Global stocks slipped on Thursday, with investors still cautious over the state of the global economy and tensions between the US and China rising.
European stocks fell at the open, with the FTSE 100 down 0.8 per cent, and Germany’s Dax and the CAC 40 in France each falling 1.2 per cent.
Surveys of business activity due to be released throughout the European morning will offer a new glimpse into the state of the region’s economy, although traders have tended to look through much of the weak data that have been released since lockdowns began at the end of the first quarter.
Economists at Jefferies, who are aggregating real time data such as congestion, transportation and energy consumption, said that economic output in the eurozone continued to recover and that “Germany remains ahead of the pack in terms of getting its economy back on track”.
Futures trade pointed to falls of about 0.8 per cent for the US benchmark S&P 500 when Wall Street opens later in the day.
The US president escalated his verbal attacks on China late on Wednesday, as he accused Beijing of “a massive disinformation campaign” around the origins of coronavirus.
“They could have easily stopped the plague, but they didn’t!” Donald Trump said, referring to Covid-19.
Several strategists and economists expect tensions between the world’s two largest economies to continue to rise ahead of November’s general election.
“Tensions between China and the United States continue to ratchet up higher following a slow path of escalation, as widely expected given the elections,” said Sebastien Galy, strategist at Nordea Asset Management.
“It is in neither party’s interest to boil it over, especially in the United States given the feedback loop in the equity markets.”
Global equity markets have rallied since late March on a combination of central bank support and hopes of a vaccine and a strong rebound in business and industrial activity once governments ease lockdown measures.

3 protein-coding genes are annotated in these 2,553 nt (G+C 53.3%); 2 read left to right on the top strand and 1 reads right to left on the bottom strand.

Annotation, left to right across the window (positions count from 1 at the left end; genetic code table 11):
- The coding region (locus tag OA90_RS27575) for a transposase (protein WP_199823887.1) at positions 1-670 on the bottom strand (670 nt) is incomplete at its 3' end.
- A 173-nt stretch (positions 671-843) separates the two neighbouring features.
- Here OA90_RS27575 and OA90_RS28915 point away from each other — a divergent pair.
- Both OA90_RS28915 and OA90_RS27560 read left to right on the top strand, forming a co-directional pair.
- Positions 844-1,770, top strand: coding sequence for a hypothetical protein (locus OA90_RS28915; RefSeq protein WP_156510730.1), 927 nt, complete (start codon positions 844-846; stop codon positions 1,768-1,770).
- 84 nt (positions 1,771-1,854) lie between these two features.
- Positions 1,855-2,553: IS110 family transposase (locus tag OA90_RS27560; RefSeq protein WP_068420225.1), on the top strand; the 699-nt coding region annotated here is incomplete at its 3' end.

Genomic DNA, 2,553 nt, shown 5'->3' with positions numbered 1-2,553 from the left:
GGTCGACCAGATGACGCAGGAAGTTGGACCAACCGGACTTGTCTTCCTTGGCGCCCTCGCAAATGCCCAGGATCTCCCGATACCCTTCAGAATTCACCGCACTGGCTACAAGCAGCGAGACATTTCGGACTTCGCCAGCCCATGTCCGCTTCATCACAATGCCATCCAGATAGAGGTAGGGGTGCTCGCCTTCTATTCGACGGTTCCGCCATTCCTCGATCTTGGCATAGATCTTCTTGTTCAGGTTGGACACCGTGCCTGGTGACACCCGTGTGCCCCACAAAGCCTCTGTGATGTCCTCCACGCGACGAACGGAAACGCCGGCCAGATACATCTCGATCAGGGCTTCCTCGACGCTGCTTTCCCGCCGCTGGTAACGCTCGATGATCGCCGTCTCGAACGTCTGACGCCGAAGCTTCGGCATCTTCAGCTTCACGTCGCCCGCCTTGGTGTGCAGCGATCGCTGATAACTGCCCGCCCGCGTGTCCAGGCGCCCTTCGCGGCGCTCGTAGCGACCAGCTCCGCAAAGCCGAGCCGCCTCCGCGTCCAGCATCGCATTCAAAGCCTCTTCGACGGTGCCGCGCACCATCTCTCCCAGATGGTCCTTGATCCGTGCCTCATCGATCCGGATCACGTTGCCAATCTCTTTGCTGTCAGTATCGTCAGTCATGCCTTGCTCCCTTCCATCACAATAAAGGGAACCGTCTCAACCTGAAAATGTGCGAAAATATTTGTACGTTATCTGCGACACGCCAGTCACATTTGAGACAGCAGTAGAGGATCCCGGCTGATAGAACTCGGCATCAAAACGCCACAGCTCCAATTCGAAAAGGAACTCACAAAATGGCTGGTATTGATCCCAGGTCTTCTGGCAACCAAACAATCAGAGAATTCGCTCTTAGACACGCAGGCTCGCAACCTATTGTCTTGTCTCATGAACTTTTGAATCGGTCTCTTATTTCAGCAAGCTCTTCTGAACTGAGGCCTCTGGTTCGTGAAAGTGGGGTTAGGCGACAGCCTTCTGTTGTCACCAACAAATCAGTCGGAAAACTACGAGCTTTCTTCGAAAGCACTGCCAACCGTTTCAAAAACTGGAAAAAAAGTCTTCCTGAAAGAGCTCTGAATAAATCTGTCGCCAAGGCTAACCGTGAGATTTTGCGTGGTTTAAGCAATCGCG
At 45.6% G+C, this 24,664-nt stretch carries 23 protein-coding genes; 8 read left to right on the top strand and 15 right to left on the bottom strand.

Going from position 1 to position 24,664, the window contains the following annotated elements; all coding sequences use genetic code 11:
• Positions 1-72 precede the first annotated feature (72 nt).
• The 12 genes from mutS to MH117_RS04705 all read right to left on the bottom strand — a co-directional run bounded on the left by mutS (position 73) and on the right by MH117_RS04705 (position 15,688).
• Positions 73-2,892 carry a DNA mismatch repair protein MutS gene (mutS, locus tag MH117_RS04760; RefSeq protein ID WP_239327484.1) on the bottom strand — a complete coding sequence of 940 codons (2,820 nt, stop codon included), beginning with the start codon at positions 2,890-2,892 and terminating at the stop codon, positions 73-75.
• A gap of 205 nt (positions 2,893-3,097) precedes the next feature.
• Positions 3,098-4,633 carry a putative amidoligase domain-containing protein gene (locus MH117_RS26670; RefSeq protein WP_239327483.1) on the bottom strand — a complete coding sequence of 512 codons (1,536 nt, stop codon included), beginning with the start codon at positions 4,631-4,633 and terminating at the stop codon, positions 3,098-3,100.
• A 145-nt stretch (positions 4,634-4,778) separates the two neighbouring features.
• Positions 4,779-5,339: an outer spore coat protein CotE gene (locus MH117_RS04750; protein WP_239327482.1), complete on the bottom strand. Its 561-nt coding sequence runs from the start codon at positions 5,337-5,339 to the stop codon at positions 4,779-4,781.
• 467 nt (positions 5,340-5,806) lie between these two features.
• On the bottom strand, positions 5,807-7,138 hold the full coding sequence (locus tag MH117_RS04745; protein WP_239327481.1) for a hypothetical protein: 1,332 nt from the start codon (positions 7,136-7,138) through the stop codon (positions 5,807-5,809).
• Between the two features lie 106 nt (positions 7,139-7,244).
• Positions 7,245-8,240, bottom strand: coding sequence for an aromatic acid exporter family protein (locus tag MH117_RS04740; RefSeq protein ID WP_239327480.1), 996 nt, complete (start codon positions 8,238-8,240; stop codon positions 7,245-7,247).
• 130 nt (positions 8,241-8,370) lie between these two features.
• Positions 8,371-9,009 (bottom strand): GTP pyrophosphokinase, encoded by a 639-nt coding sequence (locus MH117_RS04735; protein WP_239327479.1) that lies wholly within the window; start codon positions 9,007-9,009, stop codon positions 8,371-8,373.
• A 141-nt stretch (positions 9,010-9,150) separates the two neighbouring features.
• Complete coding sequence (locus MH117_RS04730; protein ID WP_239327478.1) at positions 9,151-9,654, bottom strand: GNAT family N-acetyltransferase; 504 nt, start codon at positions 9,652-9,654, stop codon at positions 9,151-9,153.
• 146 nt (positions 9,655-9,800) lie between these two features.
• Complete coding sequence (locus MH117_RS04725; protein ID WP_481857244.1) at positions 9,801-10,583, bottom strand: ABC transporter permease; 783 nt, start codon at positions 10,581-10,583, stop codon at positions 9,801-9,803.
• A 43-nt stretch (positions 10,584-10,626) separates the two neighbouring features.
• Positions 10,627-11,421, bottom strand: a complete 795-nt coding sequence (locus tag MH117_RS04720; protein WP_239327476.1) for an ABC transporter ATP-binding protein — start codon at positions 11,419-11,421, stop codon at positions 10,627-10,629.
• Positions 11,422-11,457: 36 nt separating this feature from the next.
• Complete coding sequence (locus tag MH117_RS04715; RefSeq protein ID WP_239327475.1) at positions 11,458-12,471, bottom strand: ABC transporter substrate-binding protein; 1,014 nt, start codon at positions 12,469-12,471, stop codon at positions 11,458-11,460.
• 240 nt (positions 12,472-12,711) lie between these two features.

But momentum has stalled throughout May despite some sharp daily swings, with many economists watching the easing of lockdowns in western countries for signs of success, or a new wave of infections.
Overnight, shares in Asia weakened despite the S&P 500 closing 1.7 per cent higher on Wednesday after minutes from the US central bank suggested it was ready to further support the world’s biggest economy if there were additional outbreaks of the virus.
Japan’s benchmark Topix index fell 0.2 per cent while China’s CSI 300 of Shanghai and Shenzhen-listed stocks shed 0.5 per cent and Hong Kong’s Hang Seng index dropped 0.3 per cent.
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An early reading on exports from South Korea again highlighted the destruction to global demand that the virus has caused and the difficulties in restarting economies following lockdowns. Shipments from Asia’s fourth-largest economy for the first 20 days of May shrank more than 20 per cent year on year as imports fell almost 17 per cent, official data showed on Thursday.
“The upshot of today’s figures is that April’s weakness has continued into May,” said Alex Holmes, Asia economist at Capital Economics. “And this is also likely to be true for elsewhere.”
Japanese trade data for April were also weak, with a nearly 22 per cent contraction in exports marking the worst month since 2009.
In currencies, the pound slipped 0.3 per cent against the dollar to just under $1.22. Andrew Bailey, Bank of England governor, on Wednesday said that negative interest rates were under “active review” after claiming last week that such a policy was not under consideration. The UK sold negative-yielding government bonds for the first time on Wednesday.
Oil prices extended Wednesday’s rally, which came after an Energy Information Agency report showed that US crude oil inventories fell for a second straight week.
Brent crude, the international benchmark, rose 1.6 per cent to $36.30 a barrel. West Texas Intermediate, the US marker, rose 1.7 per cent to $34.10 a barrel.
The yield on US 10-year Treasuries slipped 0.014 percentage points to 0.6655 per cent, as investors moved into the debt.